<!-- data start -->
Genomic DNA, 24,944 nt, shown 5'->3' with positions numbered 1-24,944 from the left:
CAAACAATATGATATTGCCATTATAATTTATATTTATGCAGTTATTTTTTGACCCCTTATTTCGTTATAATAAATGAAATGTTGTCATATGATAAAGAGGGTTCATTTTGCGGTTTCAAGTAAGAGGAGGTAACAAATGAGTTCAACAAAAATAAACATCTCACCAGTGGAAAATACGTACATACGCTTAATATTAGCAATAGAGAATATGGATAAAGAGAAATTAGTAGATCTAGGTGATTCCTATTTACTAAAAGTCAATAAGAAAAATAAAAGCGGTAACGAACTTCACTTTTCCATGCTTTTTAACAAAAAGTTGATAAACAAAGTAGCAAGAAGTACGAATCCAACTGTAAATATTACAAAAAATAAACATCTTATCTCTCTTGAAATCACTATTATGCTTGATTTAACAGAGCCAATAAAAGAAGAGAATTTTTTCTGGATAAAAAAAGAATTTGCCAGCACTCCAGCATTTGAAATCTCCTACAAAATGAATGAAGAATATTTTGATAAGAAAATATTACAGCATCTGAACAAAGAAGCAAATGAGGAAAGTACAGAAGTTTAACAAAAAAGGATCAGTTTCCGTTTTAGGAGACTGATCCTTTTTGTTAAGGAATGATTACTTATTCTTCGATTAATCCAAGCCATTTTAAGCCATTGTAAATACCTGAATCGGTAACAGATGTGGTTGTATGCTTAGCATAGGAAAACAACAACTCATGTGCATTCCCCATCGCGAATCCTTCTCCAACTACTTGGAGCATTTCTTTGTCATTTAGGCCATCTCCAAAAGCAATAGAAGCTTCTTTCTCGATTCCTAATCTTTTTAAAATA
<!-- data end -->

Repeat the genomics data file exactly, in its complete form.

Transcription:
Genomic DNA, 24,944 nt, shown 5'->3' with positions numbered 1-24,944 from the left:
CAAACAATATGATATTGCCATTATAATTTATATTTATGCAGTTATTTTTTGACCCCTTATTTCGTTATAATAAATGAAATGTTGTCATATGATAAAGAGGGTTCATTTTGCGGTTTCAAGTAAGAGGAGGTAACAAATGAGTTCAACAAAAATAAACATCTCACCAGTGGAAAATACGTACATACGCTTAATATTAGCAATAGAGAATATGGATAAAGAGAAATTAGTAGATCTAGGTGATTCCTATTTACTAAAAGTCAATAAGAAAAATAAAAGCGGTAACGAACTTCACTTTTCCATGCTTTTTAACAAAAAGTTGATAAACAAAGTAGCAAGAAGTACGAATCCAACTGTAAATATTACAAAAAATAAACATCTTATCTCTCTTGAAATCACTATTATGCTTGATTTAACAGAGCCAATAAAAGAAGAGAATTTTTTCTGGATAAAAAAAGAATTTGCCAGCACTCCAGCATTTGAAATCTCCTACAAAATGAATGAAGAATATTTTGATAAGAAAATATTACAGCATCTGAACAAAGAAGCAAATGAGGAAAGTACAGAAGTTTAACAAAAAAGGATCAGTTTCCGTTTTAGGAGACTGATCCTTTTTGTTAAGGAATGATTACTTATTCTTCGATTAATCCAAGCCATTTTAAGCCATTGTAAATACCTGAATCGGTAACAGATGTGGTTGTATGCTTAGCATAGGAAAACAACAACTCATGTGCATTCCCCATCGCGAATCCTTCTCCAACTACTTGGAGCATTTCTTTGTCATTTAGGCCATCTCCAAAAGCAATAGAAGCTTCTTTCTCGATTCCTAATCTTTTTAAAATA